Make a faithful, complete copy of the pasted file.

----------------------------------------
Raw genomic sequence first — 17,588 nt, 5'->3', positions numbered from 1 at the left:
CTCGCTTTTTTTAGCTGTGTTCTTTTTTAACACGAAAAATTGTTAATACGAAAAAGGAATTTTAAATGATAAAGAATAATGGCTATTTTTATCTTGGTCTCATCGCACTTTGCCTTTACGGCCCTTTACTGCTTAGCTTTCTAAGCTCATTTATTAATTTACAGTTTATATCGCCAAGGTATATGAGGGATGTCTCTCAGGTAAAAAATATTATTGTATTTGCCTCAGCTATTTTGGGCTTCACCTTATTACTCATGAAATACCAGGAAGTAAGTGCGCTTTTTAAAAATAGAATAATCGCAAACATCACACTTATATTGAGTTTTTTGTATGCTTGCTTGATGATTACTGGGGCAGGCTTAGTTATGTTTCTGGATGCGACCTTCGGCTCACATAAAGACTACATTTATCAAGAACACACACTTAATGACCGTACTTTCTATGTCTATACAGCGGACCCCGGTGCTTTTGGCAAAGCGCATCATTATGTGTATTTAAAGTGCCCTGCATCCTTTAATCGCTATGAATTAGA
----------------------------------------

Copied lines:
Raw genomic sequence first — 17,588 nt, 5'->3', positions numbered from 1 at the left:
CTCGCTTTTTTTAGCTGTGTTCTTTTTTAACACGAAAAATTGTTAATACGAAAAAGGAATTTTAAATGATAAAGAATAATGGCTATTTTTATCTTGGTCTCATCGCACTTTGCCTTTACGGCCCTTTACTGCTTAGCTTTCTAAGCTCATTTATTAATTTACAGTTTATATCGCCAAGGTATATGAGGGATGTCTCTCAGGTAAAAAATATTATTGTATTTGCCTCAGCTATTTTGGGCTTCACCTTATTACTCATGAAATACCAGGAAGTAAGTGCGCTTTTTAAAAATAGAATAATCGCAAACATCACACTTATATTGAGTTTTTTGTATGCTTGCTTGATGATTACTGGGGCAGGCTTAGTTATGTTTCTGGATGCGACCTTCGGCTCACATAAAGACTACATTTATCAAGAACACACACTTAATGACCGTACTTTCTATGTCTATACAGCGGACCCCGGTGCTTTTGGCAAAGCGCATCATTATGTGTATTTAAAGTGCCCTGCATCCTTTAATCGCTATGAATTAGA